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Epidermal growth factor receptor (EGFR) is a transmembrane tyrosine kinase which has a key role in regulating proliferation and survival of tumour cells. Cetuximab is a chimeric monoclonal antibody which targets the epidermal growth factor receptor. Early laboratory studies using animal xenografts showed activity by C225 (the pre-marketing version of cetuximab) against tumour proliferation in a variety of cancer types. This included early work using prostate cancer xenografts (Prewett et al, 1996), where tumour growth in mice was shown to be inhibited by cetuximab alone and in combination with chemotherapy. Further studies were done by the same group using renal cancer xenografts showing a reduction in tumour volume and an increase in animal survival using cetuximab (Prewett et al, 1998). Activity against tumour growth and metastasis were also shown in bladder cancer xenografts (Perrotte et al, 1999).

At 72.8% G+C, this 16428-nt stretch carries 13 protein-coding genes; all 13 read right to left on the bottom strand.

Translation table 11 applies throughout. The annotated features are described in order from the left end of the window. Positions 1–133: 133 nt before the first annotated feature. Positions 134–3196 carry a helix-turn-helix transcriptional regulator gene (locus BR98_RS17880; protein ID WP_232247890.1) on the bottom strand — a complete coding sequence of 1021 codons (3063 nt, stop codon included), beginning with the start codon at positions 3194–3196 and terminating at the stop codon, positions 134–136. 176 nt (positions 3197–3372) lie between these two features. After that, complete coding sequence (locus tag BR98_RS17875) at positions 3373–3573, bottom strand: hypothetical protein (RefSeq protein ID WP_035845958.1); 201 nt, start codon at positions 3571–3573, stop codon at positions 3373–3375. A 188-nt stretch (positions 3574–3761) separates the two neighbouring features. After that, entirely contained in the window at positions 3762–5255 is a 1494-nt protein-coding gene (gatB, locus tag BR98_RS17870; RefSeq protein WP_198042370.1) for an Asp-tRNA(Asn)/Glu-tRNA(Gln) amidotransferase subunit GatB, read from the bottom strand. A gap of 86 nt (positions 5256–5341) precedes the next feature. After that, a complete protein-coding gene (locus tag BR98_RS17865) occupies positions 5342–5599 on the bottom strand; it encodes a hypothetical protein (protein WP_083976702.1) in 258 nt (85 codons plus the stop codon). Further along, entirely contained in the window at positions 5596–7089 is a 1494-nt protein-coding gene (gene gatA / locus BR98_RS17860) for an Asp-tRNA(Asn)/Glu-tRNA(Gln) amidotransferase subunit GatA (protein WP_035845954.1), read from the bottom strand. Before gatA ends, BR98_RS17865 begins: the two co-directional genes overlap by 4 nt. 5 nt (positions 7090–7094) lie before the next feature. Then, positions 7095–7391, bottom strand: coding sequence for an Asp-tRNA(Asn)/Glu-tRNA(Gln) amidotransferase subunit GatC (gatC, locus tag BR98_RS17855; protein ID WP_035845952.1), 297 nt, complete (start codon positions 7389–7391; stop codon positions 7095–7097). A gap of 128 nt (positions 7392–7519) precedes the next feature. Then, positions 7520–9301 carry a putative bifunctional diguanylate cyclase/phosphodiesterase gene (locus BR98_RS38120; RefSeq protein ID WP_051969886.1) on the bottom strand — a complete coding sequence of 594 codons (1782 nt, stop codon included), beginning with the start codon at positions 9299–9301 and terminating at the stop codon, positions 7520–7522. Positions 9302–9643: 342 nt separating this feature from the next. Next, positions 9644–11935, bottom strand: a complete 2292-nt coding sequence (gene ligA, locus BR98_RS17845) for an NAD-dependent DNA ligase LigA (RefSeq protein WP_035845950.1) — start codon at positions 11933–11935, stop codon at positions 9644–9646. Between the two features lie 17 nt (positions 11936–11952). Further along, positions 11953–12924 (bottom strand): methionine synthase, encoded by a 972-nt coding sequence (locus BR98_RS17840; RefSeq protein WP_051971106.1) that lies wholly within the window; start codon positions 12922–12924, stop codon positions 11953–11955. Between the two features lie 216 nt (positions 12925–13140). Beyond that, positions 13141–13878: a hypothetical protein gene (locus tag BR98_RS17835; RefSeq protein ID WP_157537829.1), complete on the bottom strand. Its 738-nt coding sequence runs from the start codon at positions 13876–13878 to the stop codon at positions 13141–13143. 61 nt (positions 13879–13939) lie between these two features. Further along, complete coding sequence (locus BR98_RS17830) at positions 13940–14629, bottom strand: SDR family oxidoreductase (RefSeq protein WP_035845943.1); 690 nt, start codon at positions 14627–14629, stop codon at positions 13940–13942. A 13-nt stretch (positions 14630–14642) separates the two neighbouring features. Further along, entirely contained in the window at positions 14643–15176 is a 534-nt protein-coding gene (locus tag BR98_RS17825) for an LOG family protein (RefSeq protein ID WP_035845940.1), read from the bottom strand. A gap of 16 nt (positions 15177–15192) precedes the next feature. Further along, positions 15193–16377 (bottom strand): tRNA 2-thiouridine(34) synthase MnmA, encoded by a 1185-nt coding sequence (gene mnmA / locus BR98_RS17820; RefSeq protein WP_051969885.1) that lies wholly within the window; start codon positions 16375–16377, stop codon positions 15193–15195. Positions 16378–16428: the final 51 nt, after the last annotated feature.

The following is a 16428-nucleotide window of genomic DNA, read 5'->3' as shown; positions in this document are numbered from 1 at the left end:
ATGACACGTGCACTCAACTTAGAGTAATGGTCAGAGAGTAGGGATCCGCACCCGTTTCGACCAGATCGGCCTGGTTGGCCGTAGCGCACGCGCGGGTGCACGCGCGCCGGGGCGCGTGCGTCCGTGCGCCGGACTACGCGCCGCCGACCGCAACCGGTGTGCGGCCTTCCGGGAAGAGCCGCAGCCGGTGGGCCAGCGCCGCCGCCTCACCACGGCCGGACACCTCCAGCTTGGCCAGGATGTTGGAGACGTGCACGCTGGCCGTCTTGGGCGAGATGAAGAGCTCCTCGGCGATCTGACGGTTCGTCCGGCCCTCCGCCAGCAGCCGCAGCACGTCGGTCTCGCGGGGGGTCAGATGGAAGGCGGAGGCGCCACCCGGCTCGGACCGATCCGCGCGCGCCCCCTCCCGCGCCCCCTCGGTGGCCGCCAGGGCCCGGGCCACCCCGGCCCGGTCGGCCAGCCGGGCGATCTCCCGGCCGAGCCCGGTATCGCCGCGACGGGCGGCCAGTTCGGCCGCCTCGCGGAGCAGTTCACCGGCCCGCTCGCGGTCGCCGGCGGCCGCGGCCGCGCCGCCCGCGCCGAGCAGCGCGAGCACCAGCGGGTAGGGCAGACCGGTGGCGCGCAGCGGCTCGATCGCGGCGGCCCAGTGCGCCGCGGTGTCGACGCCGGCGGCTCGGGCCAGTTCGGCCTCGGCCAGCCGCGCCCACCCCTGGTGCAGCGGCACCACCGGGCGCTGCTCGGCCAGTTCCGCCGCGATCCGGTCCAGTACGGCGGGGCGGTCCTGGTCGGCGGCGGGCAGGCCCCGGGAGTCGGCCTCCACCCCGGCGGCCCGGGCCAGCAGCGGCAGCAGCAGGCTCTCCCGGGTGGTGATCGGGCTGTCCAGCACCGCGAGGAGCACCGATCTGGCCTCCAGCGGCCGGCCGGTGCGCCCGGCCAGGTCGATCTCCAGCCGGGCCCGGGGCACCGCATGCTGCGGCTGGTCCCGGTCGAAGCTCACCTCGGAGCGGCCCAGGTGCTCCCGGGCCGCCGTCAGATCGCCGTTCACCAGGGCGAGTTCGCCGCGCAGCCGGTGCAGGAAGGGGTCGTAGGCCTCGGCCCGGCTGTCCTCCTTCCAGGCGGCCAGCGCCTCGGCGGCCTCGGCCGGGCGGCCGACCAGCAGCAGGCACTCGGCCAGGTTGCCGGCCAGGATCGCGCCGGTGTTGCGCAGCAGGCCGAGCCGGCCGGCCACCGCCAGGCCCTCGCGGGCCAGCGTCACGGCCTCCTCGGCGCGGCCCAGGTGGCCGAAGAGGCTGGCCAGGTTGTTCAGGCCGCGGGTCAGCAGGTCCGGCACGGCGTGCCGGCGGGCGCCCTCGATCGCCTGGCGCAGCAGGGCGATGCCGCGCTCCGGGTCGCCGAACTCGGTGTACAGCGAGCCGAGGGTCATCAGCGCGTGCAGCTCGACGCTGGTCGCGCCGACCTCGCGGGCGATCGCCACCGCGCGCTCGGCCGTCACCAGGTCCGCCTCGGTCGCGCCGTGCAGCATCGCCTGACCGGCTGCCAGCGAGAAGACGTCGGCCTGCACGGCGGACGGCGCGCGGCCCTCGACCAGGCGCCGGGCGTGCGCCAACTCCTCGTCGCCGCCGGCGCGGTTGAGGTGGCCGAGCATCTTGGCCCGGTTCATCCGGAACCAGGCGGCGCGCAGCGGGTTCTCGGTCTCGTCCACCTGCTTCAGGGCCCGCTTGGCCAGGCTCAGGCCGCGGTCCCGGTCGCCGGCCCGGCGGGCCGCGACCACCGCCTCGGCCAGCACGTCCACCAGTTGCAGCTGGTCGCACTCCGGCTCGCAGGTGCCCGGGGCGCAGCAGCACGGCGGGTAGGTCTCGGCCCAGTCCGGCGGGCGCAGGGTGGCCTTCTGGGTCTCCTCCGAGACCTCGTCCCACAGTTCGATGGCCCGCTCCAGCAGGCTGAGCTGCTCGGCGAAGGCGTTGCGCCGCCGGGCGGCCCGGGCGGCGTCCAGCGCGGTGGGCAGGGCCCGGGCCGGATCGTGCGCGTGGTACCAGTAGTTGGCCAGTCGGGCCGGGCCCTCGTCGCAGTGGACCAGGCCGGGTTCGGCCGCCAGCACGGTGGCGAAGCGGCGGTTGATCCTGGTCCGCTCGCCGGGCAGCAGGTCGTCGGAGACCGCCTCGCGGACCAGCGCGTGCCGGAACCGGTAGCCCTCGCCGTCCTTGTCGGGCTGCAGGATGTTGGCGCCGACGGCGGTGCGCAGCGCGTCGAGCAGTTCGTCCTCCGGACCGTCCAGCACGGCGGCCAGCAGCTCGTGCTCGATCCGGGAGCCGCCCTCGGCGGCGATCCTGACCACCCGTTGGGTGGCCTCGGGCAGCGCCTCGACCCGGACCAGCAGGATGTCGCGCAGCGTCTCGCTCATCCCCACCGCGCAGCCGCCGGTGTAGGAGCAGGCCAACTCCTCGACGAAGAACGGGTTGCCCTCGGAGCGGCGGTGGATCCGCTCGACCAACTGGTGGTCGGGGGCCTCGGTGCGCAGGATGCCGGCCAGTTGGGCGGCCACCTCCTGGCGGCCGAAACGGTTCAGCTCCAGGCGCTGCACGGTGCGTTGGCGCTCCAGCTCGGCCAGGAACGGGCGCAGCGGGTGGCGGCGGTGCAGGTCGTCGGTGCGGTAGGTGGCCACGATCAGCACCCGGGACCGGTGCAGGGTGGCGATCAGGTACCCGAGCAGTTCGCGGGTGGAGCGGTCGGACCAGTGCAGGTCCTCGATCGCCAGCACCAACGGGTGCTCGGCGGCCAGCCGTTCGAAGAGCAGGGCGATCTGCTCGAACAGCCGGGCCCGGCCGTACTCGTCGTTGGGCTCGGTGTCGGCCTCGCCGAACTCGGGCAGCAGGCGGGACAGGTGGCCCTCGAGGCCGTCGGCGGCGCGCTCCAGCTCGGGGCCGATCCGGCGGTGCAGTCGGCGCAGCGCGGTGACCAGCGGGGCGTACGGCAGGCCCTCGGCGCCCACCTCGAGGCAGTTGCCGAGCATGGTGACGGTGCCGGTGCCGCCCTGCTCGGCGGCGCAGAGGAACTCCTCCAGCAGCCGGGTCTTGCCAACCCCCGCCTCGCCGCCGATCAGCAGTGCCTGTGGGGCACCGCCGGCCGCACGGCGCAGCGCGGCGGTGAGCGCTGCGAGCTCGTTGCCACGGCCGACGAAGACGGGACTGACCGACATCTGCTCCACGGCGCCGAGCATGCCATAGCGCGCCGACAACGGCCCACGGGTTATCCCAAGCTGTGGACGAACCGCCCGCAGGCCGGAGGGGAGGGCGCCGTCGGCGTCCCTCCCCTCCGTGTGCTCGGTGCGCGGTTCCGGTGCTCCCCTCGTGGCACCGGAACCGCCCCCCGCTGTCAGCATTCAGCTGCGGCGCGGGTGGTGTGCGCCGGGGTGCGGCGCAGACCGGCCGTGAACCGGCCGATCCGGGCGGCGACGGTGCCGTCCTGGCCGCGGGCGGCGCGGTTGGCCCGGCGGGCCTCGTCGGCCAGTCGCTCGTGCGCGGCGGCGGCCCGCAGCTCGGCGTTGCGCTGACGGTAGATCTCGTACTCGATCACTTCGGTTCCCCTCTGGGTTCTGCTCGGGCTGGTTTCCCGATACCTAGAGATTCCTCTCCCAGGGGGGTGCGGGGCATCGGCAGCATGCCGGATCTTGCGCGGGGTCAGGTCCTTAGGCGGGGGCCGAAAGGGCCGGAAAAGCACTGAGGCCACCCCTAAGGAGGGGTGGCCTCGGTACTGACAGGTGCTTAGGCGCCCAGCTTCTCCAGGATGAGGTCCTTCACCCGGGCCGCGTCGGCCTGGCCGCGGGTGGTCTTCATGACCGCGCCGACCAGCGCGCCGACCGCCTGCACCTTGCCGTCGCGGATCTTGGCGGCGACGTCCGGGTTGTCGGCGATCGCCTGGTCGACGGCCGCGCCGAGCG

In addition to direct effects in reducing proliferation and survival of tumour cells, cetuximab can function as a radiosensitizer. Huang and Harai (2000) investigated the capacity of cetuximab to modulate the in vitro and in vivo radiation response of human squamous cell carcinoma (SCC) tumour cells and xenografts. Their studies demonstrated complete regression of both newly established and well-established SCC tumours over a 55-100 day follow-up period in mouse xenografts treated with the combination of cetuximab and radiation. Cell cycle analysis confirmed that combined treatment with cetuximab and radiation induced an accumulation of cells in the more radiosensitive cell cycle phases (G1, G2-M) with concurrent reduction in the proportion of cells in the more radioresistant S phase. Results from analysis of cultured SCC cells demonstrated a strong inhibitory effect of cetuximab on post-radiation damage repair. Exposure of SCC cells to cetuximab also induced a redistribution of DNA-dependent protein kinase from the nucleus to the cytosol. This may be a potential mechanism whereby cetuximab may influence the cellular response to radiation. Immunohistochemical analysis of SCC tumour xenografts after administration of cetuximab demonstrated reduction of the in vivo expression of tumour angiogenesis markers.